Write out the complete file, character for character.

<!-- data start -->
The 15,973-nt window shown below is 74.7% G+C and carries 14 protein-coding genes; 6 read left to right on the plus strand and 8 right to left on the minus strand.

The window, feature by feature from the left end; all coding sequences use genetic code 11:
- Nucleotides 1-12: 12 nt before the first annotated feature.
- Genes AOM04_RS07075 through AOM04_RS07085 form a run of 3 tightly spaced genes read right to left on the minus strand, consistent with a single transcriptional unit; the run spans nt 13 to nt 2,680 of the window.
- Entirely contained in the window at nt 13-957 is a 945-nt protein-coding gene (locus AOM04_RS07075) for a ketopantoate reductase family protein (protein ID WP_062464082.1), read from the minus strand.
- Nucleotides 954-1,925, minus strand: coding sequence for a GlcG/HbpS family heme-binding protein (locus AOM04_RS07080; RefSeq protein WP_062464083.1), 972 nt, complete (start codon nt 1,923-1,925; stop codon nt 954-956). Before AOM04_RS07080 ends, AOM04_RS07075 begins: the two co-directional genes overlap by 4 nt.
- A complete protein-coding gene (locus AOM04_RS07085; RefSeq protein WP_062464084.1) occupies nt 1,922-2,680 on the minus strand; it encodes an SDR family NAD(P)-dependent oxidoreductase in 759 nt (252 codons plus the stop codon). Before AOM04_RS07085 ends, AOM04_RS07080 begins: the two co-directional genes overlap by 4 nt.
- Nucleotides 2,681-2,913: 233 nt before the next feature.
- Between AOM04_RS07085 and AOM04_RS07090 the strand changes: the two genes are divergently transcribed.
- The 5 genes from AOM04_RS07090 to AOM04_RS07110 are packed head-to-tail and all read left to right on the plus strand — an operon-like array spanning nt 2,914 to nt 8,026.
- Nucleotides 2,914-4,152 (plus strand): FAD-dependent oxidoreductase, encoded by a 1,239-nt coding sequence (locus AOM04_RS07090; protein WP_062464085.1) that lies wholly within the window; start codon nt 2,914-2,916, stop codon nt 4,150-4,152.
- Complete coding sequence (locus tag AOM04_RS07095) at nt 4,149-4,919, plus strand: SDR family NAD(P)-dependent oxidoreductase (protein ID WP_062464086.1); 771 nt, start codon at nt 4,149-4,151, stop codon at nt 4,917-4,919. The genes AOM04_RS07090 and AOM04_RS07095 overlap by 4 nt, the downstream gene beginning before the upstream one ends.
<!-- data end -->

The 15,973-nt window shown below is 74.7% G+C and carries 14 protein-coding genes; 6 read left to right on the plus strand and 8 right to left on the minus strand.

The window, feature by feature from the left end; all coding sequences use genetic code 11:
- Nucleotides 1-12: 12 nt before the first annotated feature.
- Genes AOM04_RS07075 through AOM04_RS07085 form a run of 3 tightly spaced genes read right to left on the minus strand, consistent with a single transcriptional unit; the run spans nt 13 to nt 2,680 of the window.
- Entirely contained in the window at nt 13-957 is a 945-nt protein-coding gene (locus AOM04_RS07075) for a ketopantoate reductase family protein (protein ID WP_062464082.1), read from the minus strand.
- Nucleotides 954-1,925, minus strand: coding sequence for a GlcG/HbpS family heme-binding protein (locus AOM04_RS07080; RefSeq protein WP_062464083.1), 972 nt, complete (start codon nt 1,923-1,925; stop codon nt 954-956). Before AOM04_RS07080 ends, AOM04_RS07075 begins: the two co-directional genes overlap by 4 nt.
- A complete protein-coding gene (locus AOM04_RS07085; RefSeq protein WP_062464084.1) occupies nt 1,922-2,680 on the minus strand; it encodes an SDR family NAD(P)-dependent oxidoreductase in 759 nt (252 codons plus the stop codon). Before AOM04_RS07085 ends, AOM04_RS07080 begins: the two co-directional genes overlap by 4 nt.
- Nucleotides 2,681-2,913: 233 nt before the next feature.
- Between AOM04_RS07085 and AOM04_RS07090 the strand changes: the two genes are divergently transcribed.
- The 5 genes from AOM04_RS07090 to AOM04_RS07110 are packed head-to-tail and all read left to right on the plus strand — an operon-like array spanning nt 2,914 to nt 8,026.
- Nucleotides 2,914-4,152 (plus strand): FAD-dependent oxidoreductase, encoded by a 1,239-nt coding sequence (locus AOM04_RS07090; protein WP_062464085.1) that lies wholly within the window; start codon nt 2,914-2,916, stop codon nt 4,150-4,152.
- Complete coding sequence (locus tag AOM04_RS07095) at nt 4,149-4,919, plus strand: SDR family NAD(P)-dependent oxidoreductase (protein ID WP_062464086.1); 771 nt, start codon at nt 4,149-4,151, stop codon at nt 4,917-4,919. The genes AOM04_RS07090 and AOM04_RS07095 overlap by 4 nt, the downstream gene beginning before the upstream one ends.